growfs (8)Table of Contents
growfs - grow size of an existing ufs file system
growfs [-Ny] [-s size] special
to grow a file system beyond the boundary of the slice it resides in, you
must re-size the slice using fdisk(8) before running growfs.
using volumes you must enlarge them by using vinum(8) . The growfs utility
extends the size of the file system on the specified special file.
Currently growfs can only enlarge unmounted file systems.
enlarging a mounted file system, your system may panic and you will not
be able to use the file system any longer. Most of the newfs(8) options
cannot be changed by growfs. In fact, you can only increase the size of
the file system. Use tunefs(8) for other changes.
The following options are available:
- ‘‘Test mode’’. Causes the new file system parame ters to be printed out without actually enlarging the file sys tem.
- ‘‘Expert mode’’. Usually growfs will ask you if you took a backup of your data before and will do some tests whether special is currently mounted or whether there are any active snapshots on the file system specified. This will be suppressed.
option with great care!
- -s size
- Determines the size of the file system after enlarg ing in sectors. This value defaults to the size of the raw partition specified in special (in other words, growfs will en large the file system to the size of the entire partition).
growfs -s 4194304 /dev/vinum/testvol
will enlarge /dev/vinum/testvol up to 2GB if there is enough space in
The growfs utility first appeared in FreeBSD 4.4.
Christoph Herrmann <chm@FreeBSD.org>
Thomas-Henning von Kamptz <tomsoft@FreeBSD.org> The GROWFS team <growfs@Tomsoft.COM>
The growfs utility works starting with FreeBSD 3.x. There may be cases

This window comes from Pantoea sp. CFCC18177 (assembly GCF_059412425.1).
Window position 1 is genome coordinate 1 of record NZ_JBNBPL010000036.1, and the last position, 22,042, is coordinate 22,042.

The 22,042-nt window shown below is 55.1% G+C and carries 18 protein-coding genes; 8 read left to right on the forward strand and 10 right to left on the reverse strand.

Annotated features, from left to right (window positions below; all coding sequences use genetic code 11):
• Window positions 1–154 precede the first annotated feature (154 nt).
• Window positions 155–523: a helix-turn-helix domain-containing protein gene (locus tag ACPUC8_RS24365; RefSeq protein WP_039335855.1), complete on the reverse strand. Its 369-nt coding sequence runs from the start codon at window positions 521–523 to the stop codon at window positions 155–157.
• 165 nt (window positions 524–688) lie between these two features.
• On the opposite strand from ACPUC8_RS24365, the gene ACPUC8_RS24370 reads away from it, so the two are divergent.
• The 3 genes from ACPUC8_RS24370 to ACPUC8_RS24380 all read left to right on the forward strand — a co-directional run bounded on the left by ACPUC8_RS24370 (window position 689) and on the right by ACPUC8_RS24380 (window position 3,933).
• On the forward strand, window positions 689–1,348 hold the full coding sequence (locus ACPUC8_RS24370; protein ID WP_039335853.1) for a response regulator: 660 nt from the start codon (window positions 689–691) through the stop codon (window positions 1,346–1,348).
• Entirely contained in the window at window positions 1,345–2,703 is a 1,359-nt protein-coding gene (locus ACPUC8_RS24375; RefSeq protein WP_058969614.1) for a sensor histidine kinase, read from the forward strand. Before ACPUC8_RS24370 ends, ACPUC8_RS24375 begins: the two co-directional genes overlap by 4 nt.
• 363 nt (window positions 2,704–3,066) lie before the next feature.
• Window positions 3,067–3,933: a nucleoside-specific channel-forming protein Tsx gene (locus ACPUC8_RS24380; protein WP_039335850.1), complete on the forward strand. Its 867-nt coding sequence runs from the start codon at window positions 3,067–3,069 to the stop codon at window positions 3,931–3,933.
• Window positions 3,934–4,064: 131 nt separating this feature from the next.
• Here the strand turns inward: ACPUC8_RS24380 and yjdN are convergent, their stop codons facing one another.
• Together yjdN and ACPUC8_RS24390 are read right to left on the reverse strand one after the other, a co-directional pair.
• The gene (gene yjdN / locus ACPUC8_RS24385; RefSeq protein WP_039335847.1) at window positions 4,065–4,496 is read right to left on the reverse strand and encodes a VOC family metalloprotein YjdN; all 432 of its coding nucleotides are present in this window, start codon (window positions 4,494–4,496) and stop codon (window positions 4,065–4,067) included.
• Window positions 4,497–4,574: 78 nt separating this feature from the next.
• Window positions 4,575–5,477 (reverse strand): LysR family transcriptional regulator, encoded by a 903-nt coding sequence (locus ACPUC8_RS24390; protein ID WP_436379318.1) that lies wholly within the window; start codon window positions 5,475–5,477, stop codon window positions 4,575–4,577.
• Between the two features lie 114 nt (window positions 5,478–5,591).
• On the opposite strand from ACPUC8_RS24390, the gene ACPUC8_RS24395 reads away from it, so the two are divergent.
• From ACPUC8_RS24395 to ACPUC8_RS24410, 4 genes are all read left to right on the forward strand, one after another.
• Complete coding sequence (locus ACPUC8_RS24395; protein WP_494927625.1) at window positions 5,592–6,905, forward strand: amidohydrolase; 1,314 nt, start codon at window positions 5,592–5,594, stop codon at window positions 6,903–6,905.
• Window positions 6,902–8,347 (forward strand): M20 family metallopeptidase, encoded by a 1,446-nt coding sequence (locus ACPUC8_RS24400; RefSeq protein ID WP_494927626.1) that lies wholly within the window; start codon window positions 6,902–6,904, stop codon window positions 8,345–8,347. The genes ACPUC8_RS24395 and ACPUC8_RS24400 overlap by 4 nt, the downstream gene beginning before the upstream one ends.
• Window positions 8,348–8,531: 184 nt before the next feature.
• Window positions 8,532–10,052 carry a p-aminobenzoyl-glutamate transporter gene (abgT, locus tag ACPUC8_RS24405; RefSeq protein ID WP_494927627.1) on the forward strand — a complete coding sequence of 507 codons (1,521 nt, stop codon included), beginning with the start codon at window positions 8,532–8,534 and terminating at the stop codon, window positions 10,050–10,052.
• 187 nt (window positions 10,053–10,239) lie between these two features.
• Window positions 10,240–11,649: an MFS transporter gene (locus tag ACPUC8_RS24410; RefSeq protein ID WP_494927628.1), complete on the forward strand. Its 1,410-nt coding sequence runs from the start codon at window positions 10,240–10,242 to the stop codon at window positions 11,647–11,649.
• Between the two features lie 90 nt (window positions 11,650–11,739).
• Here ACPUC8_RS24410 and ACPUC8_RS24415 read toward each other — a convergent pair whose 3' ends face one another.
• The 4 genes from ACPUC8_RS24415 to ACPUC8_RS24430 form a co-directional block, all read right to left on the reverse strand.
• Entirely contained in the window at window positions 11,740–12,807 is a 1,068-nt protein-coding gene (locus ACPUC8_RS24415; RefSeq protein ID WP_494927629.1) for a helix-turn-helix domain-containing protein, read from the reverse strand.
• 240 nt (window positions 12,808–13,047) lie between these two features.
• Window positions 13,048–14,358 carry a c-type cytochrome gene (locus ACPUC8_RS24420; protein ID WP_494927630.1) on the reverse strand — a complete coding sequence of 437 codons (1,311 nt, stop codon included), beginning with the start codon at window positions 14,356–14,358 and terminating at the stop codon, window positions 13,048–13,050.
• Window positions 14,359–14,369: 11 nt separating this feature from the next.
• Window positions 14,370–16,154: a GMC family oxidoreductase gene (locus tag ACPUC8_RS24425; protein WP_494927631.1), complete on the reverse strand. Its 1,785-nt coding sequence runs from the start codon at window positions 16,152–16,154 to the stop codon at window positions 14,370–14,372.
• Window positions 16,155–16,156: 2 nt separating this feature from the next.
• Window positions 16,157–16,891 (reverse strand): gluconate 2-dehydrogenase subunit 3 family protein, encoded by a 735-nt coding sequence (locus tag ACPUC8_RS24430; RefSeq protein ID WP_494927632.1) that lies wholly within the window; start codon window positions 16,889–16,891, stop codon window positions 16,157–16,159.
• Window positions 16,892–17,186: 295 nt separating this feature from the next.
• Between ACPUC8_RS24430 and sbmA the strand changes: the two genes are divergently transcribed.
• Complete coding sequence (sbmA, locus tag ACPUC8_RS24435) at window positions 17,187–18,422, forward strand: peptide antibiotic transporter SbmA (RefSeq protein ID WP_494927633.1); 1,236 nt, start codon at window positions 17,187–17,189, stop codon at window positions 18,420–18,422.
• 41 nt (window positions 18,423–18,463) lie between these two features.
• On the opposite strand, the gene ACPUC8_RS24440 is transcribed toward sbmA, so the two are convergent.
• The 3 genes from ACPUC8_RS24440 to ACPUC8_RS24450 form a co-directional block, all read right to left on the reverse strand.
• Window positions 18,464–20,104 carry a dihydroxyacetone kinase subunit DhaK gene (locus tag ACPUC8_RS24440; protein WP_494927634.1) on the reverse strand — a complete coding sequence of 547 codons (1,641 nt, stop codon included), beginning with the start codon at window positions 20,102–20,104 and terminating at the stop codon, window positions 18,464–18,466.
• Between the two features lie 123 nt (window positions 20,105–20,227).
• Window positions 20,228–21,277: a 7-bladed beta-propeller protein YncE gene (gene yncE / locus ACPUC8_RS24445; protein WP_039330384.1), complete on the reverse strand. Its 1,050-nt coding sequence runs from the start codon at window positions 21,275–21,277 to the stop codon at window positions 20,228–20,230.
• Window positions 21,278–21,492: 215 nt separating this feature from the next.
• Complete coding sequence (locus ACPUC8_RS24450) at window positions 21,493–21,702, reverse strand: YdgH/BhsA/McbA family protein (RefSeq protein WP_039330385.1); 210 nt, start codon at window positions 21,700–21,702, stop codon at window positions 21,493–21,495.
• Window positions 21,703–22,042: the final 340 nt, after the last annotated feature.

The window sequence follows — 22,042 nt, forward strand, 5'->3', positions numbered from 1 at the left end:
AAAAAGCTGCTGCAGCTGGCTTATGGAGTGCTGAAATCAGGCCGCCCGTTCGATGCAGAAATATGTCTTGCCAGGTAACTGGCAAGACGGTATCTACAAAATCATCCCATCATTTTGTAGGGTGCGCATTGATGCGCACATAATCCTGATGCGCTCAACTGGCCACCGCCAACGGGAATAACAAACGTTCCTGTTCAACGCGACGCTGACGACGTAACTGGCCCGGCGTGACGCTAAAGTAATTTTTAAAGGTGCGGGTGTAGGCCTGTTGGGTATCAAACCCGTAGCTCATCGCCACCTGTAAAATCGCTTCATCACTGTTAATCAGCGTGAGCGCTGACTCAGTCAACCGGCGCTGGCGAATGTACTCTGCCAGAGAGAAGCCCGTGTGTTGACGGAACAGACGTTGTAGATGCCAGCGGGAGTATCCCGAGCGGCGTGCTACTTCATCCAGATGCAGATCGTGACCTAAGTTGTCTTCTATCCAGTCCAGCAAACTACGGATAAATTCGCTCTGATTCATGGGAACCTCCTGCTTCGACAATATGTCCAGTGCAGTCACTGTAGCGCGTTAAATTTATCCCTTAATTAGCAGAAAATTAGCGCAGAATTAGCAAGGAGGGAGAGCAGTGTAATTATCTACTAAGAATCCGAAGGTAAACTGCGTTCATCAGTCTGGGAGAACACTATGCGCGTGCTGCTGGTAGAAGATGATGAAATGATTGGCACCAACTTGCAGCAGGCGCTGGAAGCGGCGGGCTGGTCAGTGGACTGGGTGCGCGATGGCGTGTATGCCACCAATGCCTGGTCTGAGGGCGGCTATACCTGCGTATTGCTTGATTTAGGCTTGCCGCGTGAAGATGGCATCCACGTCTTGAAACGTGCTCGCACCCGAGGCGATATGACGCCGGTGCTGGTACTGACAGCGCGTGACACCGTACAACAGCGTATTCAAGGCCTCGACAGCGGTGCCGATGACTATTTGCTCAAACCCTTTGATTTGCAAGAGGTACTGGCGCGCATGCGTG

on FreeBSD 3.x only, when growfs does not recognize properly whether or
- the file system is mounted and exits with an error mes sage. Then please use growfs -y if you are sure that the file system is not mounted. It is also recommended to always use fsck(8) after enlarging (just to be on the safe side).
For enlarging beyond certain limits, it is essential to have some free
blocks available in the first cylinder group. If that space is not
available in the first cylinder group, a critical data structure has to
be relocated into one of the new available cylinder groups.
already integrated in FreeBSD starting with FreeBSD 4.4. To avoid an
unexpected relocation of that structure it is possible to use ffsinfo -g
0 -l 4 on the first cylinder group to verify that nbfree in the CYLINDER
SUMMARY (internal cs) of the CYLINDER GROUP cgr0 has enough blocks. As a
rule of thumb for default file system parameters one block is needed for
every 2 GB of total file system size.
Normally growfs writes this critical structure to disk and reads it again
later for doing more updates. This read operation will pro vide unexpected
data when using -N. Therefore, this part cannot re ally be simulated
and will be skipped in test mode.
- If you wish
- If you are
- Do not try
- So use this
- See Also
- On FreeBSD
- This patch is
- BSD September 8, 2000
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